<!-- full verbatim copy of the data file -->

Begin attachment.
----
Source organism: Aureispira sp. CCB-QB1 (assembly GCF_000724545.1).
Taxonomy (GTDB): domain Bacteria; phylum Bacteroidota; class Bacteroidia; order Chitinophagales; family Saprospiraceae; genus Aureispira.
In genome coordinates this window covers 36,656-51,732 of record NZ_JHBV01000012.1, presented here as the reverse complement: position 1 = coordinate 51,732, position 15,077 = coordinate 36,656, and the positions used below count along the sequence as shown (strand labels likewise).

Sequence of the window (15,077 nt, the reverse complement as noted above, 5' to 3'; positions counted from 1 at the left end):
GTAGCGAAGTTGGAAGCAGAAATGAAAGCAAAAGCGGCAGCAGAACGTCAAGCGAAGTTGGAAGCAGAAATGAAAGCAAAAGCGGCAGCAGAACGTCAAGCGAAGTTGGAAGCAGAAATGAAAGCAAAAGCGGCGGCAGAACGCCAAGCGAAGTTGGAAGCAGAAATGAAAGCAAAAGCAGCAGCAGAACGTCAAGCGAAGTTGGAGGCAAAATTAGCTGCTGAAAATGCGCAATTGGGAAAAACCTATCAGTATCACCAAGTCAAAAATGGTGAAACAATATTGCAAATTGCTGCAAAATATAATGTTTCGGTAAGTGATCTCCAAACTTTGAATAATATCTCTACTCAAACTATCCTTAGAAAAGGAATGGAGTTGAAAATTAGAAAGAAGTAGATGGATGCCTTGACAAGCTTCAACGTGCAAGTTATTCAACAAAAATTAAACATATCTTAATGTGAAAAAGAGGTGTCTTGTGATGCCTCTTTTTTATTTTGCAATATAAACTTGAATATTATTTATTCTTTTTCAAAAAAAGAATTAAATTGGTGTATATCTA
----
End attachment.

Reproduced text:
Source organism: Aureispira sp. CCB-QB1 (assembly GCF_000724545.1).
Taxonomy (GTDB): domain Bacteria; phylum Bacteroidota; class Bacteroidia; order Chitinophagales; family Saprospiraceae; genus Aureispira.
In genome coordinates this window covers 36,656-51,732 of record NZ_JHBV01000012.1, presented here as the reverse complement: position 1 = coordinate 51,732, position 15,077 = coordinate 36,656, and the positions used below count along the sequence as shown (strand labels likewise).

Sequence of the window (15,077 nt, the reverse complement as noted above, 5' to 3'; positions counted from 1 at the left end):
GTAGCGAAGTTGGAAGCAGAAATGAAAGCAAAAGCGGCAGCAGAACGTCAAGCGAAGTTGGAAGCAGAAATGAAAGCAAAAGCGGCAGCAGAACGTCAAGCGAAGTTGGAAGCAGAAATGAAAGCAAAAGCGGCGGCAGAACGCCAAGCGAAGTTGGAAGCAGAAATGAAAGCAAAAGCAGCAGCAGAACGTCAAGCGAAGTTGGAGGCAAAATTAGCTGCTGAAAATGCGCAATTGGGAAAAACCTATCAGTATCACCAAGTCAAAAATGGTGAAACAATATTGCAAATTGCTGCAAAATATAATGTTTCGGTAAGTGATCTCCAAACTTTGAATAATATCTCTACTCAAACTATCCTTAGAAAAGGAATGGAGTTGAAAATTAGAAAGAAGTAGATGGATGCCTTGACAAGCTTCAACGTGCAAGTTATTCAACAAAAATTAAACATATCTTAATGTGAAAAAGAGGTGTCTTGTGATGCCTCTTTTTTATTTTGCAATATAAACTTGAATATTATTTATTCTTTTTCAAAAAAAGAATTAAATTGGTGTATATCTA